Mostly worse, occasionally better: impact of COVID-19 pandemic on the mental health of Canadian children and adolescents

Eur Child Adolesc Psychiatry. 2022 Apr;31(4):671-684. doi: 10.1007/s00787-021-01744-3. Epub 2021 Feb 26.


This large cross-sectional study examined the impact of COVID-19 emergency measures on child/adolescent mental health for children/adolescents with and without pre-existing psychiatric diagnoses. Using adapted measures from the CRISIS questionnaire, parents of children aged 6-18 (N = 1013; 56% male; 62% pre-existing psychiatric diagnosis) and self-reporting children/adolescents aged 10-18 (N = 385) indicated changes in mental health across six domains: depression, anxiety, irritability, attention, hyperactivity, and obsessions/compulsions. Changes in anxiety, irritability, and hyperactivity were calculated for children aged 2-5 years using the Strengths and Difficulties Questionnaire. COVID-19 exposure, compliance with emergency measures, COVID-19 economic concerns, and stress from social isolation were measured with the CRISIS questionnaire. Prevalence of change in mental health status was estimated for each domain; multinomial logistic regression was used to determine variables associated with mental health status change in each domain. Depending on the age group, 67-70% of children/adolescents experienced deterioration in at least one mental health domain; however, 19-31% of children/adolescents experienced improvement in at least one domain. Children/adolescents without and with psychiatric diagnoses tended to experience deterioration during the first wave of COVID-19. Rates of deterioration were higher in those with a pre-exiting diagnosis. The rate of deterioration was variable across different age groups and pre-existing psychiatric diagnostic groups: depression 37-56%, anxiety 31-50%, irritability 40-66%, attention 40-56%, hyperactivity 23-56%, obsessions/compulsions 13-30%. Greater stress from social isolation was associated with deterioration in all mental health domains (all ORs 11.12-55.24). The impact of pre-existing psychiatric diagnosis was heterogenous, associated with deterioration in depression, irritability, hyperactivity, obsession/compulsions for some children (ORs 1.96-2.23) but also with improvement in depression, anxiety, and irritability for other children (ORs 2.13-3.12). Economic concerns were associated with improvement in anxiety, attention, and obsessions/compulsions (ORs 3.97-5.57). Children/adolescents with and without pre-existing psychiatric diagnoses reported deterioration. Deterioration was associated with increased stress from social isolation. Enhancing social interactions for children/adolescents will be an important mitigation strategy for current and future COVID-19 waves.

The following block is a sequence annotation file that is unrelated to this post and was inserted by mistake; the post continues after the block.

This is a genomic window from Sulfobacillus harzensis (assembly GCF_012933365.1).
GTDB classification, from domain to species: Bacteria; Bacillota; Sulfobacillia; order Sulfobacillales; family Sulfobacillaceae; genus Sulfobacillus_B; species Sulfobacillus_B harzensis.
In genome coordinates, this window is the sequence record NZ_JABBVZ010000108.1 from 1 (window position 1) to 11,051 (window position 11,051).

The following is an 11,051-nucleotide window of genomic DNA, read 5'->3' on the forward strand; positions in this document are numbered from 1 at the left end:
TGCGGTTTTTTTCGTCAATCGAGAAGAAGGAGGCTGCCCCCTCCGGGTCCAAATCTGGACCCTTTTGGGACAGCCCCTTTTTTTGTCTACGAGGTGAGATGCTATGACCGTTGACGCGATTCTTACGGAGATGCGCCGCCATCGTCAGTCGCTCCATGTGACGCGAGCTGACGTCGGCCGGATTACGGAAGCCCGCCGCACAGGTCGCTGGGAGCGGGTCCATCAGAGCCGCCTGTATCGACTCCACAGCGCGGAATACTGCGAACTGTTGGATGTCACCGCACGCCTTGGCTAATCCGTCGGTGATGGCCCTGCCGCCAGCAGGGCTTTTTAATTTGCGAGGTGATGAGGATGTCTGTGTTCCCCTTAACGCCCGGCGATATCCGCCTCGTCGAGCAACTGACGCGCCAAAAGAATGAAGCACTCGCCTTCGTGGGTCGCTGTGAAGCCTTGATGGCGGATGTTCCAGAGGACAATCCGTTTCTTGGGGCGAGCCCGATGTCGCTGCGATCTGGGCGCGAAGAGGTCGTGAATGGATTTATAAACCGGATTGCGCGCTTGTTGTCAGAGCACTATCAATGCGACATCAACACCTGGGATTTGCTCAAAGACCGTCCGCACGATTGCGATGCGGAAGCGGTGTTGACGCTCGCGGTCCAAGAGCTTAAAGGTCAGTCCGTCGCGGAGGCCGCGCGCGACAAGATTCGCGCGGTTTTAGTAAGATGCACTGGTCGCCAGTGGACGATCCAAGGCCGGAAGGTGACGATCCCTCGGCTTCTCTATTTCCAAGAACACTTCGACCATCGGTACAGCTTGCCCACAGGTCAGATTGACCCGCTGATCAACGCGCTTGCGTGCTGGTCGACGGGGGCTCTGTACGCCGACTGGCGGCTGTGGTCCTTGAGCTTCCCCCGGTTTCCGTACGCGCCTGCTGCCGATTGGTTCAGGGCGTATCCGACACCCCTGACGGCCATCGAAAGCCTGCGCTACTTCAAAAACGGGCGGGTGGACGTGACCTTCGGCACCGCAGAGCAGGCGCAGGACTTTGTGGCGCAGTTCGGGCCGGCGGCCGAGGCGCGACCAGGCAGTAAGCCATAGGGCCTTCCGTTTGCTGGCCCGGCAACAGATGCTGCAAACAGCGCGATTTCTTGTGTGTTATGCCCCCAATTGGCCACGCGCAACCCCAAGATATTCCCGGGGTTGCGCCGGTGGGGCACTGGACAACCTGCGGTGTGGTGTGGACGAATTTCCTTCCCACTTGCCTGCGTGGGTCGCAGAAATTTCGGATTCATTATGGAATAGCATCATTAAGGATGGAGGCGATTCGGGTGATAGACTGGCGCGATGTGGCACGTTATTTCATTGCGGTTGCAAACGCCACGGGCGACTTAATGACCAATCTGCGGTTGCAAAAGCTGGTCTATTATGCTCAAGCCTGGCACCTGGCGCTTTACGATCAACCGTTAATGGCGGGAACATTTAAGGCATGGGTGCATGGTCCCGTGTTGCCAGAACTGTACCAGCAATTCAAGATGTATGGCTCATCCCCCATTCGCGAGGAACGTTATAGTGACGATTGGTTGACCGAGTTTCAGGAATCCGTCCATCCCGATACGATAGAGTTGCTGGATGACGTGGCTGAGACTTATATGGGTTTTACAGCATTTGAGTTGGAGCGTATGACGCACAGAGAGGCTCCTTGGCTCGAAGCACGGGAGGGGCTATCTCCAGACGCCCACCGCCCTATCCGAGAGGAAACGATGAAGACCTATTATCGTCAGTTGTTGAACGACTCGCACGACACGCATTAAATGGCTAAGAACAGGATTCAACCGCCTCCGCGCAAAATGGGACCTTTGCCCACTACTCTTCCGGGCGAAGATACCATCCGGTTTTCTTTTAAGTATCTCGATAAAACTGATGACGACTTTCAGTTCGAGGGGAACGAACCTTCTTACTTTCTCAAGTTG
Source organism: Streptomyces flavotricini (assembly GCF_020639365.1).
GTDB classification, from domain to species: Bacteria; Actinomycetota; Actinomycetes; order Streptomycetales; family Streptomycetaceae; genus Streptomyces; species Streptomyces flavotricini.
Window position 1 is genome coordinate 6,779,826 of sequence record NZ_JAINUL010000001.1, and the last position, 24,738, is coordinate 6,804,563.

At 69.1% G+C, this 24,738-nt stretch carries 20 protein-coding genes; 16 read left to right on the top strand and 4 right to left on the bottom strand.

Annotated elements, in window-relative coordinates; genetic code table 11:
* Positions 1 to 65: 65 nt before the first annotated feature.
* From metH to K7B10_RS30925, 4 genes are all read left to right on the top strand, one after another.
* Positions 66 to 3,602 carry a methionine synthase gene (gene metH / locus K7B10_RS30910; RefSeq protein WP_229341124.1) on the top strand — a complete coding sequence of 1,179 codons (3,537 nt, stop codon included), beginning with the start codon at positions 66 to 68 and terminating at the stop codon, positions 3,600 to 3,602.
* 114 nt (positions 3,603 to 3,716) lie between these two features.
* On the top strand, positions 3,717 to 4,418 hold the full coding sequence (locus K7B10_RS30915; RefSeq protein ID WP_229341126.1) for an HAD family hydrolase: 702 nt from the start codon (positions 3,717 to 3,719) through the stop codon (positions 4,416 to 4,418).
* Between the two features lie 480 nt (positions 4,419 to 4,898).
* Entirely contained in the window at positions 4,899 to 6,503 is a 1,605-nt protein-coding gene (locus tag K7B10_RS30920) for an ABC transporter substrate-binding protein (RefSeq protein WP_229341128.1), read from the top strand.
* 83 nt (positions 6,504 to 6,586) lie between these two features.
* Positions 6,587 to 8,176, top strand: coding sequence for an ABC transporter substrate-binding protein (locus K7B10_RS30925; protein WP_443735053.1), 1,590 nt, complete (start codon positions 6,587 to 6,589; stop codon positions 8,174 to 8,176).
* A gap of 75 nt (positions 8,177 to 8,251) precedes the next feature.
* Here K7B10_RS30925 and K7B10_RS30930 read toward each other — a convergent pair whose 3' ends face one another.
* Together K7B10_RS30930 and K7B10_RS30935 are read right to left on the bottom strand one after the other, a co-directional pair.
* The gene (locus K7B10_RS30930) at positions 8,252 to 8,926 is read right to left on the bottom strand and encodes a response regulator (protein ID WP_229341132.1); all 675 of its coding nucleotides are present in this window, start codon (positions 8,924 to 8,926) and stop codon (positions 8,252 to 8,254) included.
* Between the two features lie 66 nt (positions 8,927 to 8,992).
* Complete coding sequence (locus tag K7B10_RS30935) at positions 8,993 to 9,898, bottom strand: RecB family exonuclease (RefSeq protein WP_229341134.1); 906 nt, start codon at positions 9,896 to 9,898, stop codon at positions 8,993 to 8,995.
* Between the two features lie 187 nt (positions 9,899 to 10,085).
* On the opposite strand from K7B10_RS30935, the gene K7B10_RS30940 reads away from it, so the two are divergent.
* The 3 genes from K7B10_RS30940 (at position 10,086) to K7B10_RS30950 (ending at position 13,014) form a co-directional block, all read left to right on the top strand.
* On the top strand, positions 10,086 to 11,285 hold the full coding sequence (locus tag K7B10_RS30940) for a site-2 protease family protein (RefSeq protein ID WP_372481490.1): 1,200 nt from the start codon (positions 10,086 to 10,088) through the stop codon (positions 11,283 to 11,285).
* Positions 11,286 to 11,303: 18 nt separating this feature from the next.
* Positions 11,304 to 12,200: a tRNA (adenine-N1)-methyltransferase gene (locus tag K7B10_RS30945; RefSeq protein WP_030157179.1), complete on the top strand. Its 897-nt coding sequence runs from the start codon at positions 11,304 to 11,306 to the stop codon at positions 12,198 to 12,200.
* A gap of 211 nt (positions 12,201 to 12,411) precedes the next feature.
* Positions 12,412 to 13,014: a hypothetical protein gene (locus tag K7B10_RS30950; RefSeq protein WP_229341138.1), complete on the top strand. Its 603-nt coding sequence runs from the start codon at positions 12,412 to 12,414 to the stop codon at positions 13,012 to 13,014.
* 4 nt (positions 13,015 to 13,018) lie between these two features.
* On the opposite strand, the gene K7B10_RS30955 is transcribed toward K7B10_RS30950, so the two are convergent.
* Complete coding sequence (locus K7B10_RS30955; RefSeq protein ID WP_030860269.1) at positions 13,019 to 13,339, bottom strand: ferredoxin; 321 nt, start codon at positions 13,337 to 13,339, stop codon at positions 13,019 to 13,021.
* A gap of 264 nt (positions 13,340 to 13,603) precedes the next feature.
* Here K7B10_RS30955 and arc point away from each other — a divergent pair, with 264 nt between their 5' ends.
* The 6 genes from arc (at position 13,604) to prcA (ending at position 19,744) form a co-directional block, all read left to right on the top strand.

Keywords: COVID-19; Child and adolescent psychiatry; Neurodevelopmental disorders.

MeSH terms

  • Adolescent
  • COVID-19* / epidemiology
  • Canada / epidemiology
  • Child
  • Cross-Sectional Studies
  • Female
  • Humans
  • Male
  • Mental Health
  • Pandemics